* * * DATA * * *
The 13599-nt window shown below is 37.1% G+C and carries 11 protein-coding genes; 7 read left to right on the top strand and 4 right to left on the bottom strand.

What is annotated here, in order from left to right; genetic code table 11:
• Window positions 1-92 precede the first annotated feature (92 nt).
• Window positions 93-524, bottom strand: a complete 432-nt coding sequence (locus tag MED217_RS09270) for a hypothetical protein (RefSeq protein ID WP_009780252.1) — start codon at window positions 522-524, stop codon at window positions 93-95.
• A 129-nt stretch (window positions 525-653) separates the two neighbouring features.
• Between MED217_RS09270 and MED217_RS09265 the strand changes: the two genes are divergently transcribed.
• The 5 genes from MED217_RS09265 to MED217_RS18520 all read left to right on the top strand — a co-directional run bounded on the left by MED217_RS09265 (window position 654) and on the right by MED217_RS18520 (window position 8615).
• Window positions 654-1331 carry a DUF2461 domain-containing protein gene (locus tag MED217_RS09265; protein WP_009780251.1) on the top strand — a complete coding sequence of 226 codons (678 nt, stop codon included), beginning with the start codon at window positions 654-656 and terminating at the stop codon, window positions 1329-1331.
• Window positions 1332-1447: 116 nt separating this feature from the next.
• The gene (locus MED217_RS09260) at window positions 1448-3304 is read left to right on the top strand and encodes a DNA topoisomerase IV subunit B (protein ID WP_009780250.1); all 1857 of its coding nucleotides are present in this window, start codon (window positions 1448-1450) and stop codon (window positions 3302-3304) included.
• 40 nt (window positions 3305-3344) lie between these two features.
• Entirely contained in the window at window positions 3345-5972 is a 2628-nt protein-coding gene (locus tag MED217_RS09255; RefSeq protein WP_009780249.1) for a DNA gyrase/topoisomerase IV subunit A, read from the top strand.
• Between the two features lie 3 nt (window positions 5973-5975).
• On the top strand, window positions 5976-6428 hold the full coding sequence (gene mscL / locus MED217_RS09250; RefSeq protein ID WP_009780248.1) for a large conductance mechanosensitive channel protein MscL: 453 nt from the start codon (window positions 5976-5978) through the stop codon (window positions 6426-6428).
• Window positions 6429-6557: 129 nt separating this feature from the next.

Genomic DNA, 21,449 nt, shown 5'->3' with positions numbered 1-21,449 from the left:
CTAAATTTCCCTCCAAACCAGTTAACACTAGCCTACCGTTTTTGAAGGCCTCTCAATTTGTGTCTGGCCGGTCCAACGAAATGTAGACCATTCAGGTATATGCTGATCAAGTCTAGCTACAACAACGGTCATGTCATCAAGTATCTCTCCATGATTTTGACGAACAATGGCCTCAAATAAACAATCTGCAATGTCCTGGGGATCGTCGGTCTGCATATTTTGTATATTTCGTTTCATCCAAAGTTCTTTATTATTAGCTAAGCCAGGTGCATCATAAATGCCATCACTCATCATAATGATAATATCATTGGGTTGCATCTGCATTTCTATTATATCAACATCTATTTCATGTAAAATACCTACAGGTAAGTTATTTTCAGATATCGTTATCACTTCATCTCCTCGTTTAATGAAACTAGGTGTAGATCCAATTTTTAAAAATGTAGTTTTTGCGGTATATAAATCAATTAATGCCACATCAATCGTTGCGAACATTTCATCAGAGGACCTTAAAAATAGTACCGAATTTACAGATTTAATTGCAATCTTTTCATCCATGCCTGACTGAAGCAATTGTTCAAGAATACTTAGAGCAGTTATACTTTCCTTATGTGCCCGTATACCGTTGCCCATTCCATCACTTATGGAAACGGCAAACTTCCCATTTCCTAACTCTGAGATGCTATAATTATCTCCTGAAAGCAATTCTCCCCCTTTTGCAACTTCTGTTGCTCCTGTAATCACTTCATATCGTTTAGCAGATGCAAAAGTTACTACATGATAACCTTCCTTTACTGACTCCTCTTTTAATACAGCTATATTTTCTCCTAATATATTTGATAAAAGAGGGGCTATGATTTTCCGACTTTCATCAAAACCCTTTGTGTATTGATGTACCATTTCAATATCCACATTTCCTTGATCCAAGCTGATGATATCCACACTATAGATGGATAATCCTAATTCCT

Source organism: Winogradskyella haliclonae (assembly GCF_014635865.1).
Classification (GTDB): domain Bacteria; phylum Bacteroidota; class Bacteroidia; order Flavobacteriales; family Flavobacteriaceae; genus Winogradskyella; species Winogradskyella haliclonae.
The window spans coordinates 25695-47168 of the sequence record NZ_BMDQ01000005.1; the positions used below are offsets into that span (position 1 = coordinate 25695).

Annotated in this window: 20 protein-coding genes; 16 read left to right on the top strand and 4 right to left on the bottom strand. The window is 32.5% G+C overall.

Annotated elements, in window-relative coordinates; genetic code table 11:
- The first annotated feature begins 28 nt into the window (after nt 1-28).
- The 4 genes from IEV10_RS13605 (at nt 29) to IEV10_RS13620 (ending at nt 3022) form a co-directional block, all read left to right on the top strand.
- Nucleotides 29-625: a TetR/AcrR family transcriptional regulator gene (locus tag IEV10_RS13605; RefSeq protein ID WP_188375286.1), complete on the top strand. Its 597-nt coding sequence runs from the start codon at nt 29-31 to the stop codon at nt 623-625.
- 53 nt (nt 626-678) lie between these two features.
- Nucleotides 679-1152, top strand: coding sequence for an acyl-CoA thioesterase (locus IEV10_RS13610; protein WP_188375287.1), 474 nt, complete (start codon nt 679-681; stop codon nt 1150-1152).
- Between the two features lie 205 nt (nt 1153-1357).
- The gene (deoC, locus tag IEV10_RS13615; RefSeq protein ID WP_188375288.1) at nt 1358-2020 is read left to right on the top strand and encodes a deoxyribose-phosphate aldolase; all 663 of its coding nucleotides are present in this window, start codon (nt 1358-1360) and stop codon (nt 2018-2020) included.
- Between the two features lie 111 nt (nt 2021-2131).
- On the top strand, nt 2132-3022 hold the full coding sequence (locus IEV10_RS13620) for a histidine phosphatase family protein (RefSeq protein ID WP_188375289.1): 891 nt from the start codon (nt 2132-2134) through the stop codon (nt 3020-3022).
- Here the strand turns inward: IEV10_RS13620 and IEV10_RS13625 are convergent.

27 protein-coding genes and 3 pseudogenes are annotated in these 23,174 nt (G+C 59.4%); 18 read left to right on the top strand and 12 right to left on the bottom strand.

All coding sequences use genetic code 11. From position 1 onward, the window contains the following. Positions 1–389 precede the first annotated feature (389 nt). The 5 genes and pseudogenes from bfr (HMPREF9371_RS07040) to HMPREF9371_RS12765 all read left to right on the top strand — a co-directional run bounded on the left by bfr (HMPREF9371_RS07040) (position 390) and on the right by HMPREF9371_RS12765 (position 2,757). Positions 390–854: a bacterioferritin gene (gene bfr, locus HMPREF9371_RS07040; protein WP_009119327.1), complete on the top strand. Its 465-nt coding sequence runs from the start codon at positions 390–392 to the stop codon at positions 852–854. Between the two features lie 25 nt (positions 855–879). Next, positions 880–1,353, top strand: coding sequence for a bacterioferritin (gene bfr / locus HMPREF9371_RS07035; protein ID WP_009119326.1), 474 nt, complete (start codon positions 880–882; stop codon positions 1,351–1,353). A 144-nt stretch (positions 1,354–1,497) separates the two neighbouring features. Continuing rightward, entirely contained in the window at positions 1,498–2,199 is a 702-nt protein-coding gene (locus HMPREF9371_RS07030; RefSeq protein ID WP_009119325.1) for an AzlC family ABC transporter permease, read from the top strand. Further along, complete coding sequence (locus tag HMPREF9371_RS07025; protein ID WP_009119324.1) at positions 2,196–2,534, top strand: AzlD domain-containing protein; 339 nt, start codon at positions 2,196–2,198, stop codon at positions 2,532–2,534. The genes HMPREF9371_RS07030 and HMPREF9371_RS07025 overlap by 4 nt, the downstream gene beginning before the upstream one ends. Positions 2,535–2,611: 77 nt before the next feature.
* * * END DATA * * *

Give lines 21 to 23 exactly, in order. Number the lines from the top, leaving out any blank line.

Annotated in this window: 20 protein-coding genes; 16 read left to right on the top strand and 4 right to left on the bottom strand. The window is 32.5% G+C overall.

Annotated elements, in window-relative coordinates; genetic code table 11:
- The first annotated feature begins 28 nt into the window (after nt 1-28).